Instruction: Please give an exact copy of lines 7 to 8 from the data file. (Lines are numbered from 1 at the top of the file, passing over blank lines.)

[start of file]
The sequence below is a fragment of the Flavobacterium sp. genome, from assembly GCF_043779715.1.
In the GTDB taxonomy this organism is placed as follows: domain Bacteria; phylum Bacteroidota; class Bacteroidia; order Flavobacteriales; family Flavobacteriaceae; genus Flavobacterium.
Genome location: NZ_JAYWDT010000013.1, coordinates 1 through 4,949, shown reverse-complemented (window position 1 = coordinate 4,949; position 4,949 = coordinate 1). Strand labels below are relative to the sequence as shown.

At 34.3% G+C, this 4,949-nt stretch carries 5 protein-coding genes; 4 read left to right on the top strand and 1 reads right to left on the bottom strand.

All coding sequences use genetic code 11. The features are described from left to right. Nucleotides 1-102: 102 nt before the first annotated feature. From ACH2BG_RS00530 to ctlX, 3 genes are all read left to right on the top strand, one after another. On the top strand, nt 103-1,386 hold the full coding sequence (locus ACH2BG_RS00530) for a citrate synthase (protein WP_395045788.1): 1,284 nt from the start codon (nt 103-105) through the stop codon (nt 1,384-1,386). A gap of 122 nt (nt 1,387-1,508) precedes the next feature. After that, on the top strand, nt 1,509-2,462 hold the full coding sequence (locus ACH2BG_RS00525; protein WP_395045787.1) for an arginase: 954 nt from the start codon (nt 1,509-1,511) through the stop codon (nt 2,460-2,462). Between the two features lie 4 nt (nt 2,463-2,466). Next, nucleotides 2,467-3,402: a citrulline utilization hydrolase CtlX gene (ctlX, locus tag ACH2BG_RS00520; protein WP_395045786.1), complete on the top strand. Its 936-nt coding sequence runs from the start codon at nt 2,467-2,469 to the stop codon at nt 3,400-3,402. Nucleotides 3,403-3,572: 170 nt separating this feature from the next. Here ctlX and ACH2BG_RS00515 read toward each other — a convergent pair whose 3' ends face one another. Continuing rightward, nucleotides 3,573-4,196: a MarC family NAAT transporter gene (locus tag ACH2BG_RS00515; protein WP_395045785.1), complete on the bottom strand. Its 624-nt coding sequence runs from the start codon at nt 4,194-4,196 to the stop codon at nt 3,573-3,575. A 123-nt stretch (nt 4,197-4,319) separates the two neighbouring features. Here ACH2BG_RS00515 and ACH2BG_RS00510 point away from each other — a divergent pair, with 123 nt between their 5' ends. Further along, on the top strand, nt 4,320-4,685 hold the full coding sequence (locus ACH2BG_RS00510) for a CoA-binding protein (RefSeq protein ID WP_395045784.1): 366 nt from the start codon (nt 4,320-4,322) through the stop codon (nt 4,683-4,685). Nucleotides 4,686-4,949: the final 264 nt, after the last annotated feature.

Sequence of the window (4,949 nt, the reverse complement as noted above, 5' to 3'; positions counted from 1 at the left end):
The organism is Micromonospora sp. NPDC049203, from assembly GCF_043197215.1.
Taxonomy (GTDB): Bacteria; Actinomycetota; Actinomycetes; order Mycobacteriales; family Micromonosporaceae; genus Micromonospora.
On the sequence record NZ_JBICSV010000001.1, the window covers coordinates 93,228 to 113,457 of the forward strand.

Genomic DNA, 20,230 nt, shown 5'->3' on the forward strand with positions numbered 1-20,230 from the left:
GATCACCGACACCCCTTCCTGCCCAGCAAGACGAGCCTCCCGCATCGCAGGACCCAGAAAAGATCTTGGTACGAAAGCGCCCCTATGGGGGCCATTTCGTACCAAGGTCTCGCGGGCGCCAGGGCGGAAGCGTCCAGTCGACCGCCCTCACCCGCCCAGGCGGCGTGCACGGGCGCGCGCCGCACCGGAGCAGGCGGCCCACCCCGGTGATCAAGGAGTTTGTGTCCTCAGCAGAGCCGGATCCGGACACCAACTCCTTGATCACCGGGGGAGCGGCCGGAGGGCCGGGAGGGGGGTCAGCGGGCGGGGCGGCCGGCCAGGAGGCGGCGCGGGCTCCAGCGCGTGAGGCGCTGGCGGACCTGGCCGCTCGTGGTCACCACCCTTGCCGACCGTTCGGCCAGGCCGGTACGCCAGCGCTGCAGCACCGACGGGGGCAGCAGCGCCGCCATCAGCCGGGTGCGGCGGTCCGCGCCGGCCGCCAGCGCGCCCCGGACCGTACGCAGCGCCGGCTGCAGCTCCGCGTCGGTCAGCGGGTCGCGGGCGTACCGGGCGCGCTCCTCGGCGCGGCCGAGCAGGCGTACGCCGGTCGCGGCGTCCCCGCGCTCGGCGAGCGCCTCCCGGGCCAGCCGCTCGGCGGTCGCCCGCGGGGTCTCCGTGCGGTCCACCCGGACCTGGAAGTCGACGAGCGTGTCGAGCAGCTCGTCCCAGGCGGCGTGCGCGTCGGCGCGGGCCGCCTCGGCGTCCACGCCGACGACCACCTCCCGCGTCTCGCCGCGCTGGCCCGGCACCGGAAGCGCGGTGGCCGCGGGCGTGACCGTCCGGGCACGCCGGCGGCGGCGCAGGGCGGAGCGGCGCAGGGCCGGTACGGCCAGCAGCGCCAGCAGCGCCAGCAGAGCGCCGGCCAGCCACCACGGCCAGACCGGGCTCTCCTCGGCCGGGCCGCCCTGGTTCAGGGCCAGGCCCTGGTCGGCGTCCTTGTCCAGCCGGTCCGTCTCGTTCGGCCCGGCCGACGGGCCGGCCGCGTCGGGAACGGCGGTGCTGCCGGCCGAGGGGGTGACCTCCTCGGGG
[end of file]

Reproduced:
The organism is Micromonospora sp. NPDC049203, from assembly GCF_043197215.1.
Taxonomy (GTDB): Bacteria; Actinomycetota; Actinomycetes; order Mycobacteriales; family Micromonosporaceae; genus Micromonospora.